Many freelancers and other self-employed Americans plan to continue working even after they retire — and many of them will have to because they’re not saving nearly enough to live on while retired, according to the findings of a new study recently released by the nonprofit Transamerica Center for Retirement Studies (TCRS).
“The whole idea of retirement seems to be a lot less relevant” to self-employed workers, who like the flexibility self-employment offers and being their own boss, Catherine Collinson, its CEO and president, told ThinkAdvisor on Monday.
Sixty-two percent of self-employed Americans plan to continue working while they’re retired and only 26% of the self-employed are “very much” looking forward to retirement, the study “Self-Employed: Defying and Redefining Retirement” showed.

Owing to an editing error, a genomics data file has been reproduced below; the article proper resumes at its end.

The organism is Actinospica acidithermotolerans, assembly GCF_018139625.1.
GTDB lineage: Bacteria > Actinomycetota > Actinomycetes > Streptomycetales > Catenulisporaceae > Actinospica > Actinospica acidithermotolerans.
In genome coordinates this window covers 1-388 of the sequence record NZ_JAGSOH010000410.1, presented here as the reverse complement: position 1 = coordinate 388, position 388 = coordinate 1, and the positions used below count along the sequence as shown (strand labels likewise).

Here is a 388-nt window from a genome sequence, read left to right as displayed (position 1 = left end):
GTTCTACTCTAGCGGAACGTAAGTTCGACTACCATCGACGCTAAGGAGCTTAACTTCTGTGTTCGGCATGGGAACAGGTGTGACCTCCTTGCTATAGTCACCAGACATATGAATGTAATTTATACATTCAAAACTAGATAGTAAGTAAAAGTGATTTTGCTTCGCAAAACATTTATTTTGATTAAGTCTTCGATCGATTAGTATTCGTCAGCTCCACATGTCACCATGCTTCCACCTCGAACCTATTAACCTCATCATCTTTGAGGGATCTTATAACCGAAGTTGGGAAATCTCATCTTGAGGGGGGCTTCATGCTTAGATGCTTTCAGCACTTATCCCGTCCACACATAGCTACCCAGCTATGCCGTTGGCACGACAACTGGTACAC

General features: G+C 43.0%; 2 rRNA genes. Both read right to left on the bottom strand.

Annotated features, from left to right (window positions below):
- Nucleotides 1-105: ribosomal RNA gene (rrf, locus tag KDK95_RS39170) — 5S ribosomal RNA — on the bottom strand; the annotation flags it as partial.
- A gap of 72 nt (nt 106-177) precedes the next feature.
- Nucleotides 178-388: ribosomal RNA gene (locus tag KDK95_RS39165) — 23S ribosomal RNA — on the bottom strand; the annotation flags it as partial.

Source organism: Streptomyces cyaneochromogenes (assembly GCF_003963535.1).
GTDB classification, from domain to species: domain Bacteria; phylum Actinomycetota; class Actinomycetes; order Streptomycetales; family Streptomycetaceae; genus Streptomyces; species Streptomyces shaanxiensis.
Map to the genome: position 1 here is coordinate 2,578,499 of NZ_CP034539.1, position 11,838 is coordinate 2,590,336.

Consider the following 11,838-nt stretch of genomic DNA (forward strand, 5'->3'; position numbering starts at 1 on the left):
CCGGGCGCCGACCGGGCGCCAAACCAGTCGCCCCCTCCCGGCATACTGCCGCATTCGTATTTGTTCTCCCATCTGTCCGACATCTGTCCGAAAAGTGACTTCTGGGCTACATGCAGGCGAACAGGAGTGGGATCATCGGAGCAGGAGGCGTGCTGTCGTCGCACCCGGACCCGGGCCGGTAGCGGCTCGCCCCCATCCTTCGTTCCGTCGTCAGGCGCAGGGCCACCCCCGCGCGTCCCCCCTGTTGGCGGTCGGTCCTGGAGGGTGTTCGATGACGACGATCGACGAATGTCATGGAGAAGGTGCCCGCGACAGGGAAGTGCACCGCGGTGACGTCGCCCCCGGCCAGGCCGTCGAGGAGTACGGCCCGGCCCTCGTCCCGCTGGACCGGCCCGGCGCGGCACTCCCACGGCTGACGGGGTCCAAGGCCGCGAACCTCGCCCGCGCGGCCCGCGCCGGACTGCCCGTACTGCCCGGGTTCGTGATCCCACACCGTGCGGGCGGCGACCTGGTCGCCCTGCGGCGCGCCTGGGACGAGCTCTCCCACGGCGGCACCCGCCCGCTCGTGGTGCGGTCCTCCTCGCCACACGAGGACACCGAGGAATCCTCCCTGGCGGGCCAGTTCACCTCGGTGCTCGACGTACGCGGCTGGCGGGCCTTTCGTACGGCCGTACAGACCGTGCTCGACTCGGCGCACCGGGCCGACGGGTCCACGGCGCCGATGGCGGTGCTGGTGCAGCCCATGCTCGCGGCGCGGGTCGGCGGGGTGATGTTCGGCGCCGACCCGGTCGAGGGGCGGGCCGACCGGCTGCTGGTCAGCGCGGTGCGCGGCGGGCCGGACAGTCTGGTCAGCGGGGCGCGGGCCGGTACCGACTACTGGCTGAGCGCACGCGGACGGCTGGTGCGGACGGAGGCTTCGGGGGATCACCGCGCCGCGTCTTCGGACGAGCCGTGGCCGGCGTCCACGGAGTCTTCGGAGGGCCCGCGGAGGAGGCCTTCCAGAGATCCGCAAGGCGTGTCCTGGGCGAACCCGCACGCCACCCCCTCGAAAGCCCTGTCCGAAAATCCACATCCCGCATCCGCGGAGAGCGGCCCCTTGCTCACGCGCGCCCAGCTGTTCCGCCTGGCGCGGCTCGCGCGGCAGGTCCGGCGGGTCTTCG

Sixty-eight percent of the self-employed intend to work beyond age 65, including 40% who expect to retire after age 65 and 28% who don’t plan to ever retire, TCRS said.
Among the self-employed who plan to retire after age 65 and/or continue working in retirement, their reasons for doing so are more often healthy-aging related (83%) than financial (73%). The most-cited reasons were to be active (59%), keep their brain alert (56%), enjoy what they do (54%) and want the income (54%).
The number of self-employed people who plan to continue working in their retirement years was surprising, Collinson said. But she told ThinkAdvisor: “If anything, the self-employed may have a false sense of security. Given that they’re self-employed and they’re successful in what they do, they may be overly optimistic about how long they will be able to continue working or that their business will be viable, and retirement could very well come sooner than planned or expected.”